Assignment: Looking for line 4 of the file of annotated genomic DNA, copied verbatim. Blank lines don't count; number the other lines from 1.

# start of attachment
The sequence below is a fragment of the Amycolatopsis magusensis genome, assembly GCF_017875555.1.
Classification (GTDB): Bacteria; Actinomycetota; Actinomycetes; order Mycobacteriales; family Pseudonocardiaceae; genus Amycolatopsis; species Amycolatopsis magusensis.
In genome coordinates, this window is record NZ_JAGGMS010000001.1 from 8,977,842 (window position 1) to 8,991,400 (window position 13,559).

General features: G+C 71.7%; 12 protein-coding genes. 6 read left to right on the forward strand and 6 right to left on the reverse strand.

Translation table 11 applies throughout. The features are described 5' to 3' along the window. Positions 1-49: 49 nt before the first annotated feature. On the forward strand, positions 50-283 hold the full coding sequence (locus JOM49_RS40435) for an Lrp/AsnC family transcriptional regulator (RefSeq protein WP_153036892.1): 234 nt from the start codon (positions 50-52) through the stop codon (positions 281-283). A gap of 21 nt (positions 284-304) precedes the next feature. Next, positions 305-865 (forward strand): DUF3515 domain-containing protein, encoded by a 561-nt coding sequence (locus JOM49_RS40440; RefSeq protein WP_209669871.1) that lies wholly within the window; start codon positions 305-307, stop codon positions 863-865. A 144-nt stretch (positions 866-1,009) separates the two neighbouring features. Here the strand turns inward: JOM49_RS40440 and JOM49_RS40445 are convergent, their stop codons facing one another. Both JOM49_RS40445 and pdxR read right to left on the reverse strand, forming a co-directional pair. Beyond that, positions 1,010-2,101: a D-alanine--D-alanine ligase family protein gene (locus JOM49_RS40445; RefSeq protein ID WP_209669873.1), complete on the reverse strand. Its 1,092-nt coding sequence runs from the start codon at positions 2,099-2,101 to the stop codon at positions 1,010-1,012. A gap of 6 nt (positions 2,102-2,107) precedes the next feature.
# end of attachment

General features: G+C 71.7%; 12 protein-coding genes. 6 read left to right on the forward strand and 6 right to left on the reverse strand.